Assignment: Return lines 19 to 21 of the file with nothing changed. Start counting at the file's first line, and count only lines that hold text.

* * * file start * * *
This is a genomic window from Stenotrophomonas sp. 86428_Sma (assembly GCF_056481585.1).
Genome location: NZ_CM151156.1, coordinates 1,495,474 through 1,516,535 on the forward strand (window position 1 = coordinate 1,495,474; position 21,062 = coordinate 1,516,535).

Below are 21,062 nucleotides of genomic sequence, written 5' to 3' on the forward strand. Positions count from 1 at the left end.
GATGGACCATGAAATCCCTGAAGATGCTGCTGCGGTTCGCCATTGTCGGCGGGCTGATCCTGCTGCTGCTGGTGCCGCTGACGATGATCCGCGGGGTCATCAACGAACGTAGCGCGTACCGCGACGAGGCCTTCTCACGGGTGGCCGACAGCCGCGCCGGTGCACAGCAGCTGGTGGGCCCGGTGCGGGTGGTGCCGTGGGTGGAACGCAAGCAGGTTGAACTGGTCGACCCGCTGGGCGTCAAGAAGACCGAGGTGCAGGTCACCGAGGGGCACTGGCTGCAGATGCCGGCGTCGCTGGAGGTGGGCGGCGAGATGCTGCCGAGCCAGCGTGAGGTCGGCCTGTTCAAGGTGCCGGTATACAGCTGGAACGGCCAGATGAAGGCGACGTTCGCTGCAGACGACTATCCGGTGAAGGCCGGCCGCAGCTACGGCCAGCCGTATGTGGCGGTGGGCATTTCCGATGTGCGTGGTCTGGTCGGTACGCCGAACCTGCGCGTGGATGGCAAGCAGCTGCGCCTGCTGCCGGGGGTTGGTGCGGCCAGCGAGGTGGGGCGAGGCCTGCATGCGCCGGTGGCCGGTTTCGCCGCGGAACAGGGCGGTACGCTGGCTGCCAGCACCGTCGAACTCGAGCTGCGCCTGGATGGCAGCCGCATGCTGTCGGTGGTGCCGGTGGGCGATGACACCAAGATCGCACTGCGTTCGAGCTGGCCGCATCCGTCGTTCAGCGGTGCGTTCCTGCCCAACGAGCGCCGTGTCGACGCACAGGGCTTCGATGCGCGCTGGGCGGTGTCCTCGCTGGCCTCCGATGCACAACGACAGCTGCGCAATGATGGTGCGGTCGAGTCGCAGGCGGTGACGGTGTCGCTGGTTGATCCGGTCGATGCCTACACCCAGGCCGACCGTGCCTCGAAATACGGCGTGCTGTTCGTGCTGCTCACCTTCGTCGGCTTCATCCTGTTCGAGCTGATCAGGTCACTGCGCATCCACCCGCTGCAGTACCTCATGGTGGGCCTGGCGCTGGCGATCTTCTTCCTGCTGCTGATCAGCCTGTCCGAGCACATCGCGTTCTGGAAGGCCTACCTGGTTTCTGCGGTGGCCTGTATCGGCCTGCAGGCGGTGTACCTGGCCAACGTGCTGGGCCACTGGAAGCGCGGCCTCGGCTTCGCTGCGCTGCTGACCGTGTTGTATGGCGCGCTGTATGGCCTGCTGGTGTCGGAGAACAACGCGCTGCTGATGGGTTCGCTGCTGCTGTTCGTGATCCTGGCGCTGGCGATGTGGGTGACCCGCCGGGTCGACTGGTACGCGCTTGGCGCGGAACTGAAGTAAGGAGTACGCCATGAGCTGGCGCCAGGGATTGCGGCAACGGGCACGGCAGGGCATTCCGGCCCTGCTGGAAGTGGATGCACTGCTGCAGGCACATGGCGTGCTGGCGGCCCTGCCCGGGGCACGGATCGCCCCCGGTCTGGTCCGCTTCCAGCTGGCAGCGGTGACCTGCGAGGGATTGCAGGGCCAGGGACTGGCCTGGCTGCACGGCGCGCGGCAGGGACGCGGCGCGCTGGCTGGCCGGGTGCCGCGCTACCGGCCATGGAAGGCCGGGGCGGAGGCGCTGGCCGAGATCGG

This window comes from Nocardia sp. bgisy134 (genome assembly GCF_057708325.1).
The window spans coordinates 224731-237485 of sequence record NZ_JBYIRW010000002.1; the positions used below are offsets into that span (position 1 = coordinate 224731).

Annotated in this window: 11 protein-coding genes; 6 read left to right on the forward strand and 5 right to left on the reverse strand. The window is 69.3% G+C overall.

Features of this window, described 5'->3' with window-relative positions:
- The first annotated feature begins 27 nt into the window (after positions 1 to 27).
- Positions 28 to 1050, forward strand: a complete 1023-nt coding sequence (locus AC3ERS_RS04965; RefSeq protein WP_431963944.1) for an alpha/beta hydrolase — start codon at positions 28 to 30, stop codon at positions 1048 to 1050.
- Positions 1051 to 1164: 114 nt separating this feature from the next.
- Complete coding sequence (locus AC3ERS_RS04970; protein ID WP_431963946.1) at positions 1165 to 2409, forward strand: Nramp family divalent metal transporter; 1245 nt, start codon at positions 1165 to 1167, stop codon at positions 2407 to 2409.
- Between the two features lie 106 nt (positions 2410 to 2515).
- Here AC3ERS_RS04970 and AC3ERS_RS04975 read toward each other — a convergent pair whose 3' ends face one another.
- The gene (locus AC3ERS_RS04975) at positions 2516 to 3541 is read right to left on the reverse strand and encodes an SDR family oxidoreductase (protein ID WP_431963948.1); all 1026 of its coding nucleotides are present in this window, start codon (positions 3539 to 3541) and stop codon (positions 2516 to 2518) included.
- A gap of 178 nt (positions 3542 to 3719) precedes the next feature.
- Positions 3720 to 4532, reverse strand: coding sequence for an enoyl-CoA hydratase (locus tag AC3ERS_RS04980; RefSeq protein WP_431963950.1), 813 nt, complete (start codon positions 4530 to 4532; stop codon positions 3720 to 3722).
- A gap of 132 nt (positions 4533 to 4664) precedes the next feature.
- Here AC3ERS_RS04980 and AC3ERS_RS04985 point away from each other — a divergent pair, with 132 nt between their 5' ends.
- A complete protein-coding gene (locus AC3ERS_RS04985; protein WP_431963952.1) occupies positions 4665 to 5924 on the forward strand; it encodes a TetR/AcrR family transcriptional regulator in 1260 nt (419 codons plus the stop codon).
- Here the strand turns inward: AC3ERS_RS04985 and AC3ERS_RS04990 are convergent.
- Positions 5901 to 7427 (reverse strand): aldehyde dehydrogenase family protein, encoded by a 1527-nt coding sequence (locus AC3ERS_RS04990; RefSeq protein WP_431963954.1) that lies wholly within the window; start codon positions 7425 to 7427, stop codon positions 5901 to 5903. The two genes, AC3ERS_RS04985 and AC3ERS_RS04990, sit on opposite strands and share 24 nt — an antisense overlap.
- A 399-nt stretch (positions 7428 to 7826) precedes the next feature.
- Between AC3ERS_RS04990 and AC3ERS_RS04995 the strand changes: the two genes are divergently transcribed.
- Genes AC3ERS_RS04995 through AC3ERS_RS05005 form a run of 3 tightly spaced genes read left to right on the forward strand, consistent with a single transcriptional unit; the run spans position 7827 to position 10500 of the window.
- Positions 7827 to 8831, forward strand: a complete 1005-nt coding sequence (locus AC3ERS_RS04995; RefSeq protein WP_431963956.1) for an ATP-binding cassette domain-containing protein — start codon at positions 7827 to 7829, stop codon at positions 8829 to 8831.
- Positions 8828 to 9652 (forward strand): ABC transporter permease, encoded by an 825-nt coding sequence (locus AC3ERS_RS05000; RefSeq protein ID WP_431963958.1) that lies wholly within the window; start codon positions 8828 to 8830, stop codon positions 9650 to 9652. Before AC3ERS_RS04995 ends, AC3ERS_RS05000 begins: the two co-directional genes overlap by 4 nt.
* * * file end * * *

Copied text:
- Here AC3ERS_RS04980 and AC3ERS_RS04985 point away from each other — a divergent pair, with 132 nt between their 5' ends.
- A complete protein-coding gene (locus AC3ERS_RS04985; protein WP_431963952.1) occupies positions 4665 to 5924 on the forward strand; it encodes a TetR/AcrR family transcriptional regulator in 1260 nt (419 codons plus the stop codon).
- Here the strand turns inward: AC3ERS_RS04985 and AC3ERS_RS04990 are convergent.